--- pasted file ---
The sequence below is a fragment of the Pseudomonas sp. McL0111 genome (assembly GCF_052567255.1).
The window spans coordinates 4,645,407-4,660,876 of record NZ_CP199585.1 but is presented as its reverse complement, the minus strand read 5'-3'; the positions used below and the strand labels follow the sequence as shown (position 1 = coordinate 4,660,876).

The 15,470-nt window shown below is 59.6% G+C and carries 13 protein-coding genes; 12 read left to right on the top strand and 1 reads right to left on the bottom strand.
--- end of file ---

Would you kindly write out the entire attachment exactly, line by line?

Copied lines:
The sequence below is a fragment of the Pseudomonas sp. McL0111 genome (assembly GCF_052567255.1).
The window spans coordinates 4,645,407-4,660,876 of record NZ_CP199585.1 but is presented as its reverse complement, the minus strand read 5'-3'; the positions used below and the strand labels follow the sequence as shown (position 1 = coordinate 4,660,876).

The 15,470-nt window shown below is 59.6% G+C and carries 13 protein-coding genes; 12 read left to right on the top strand and 1 reads right to left on the bottom strand.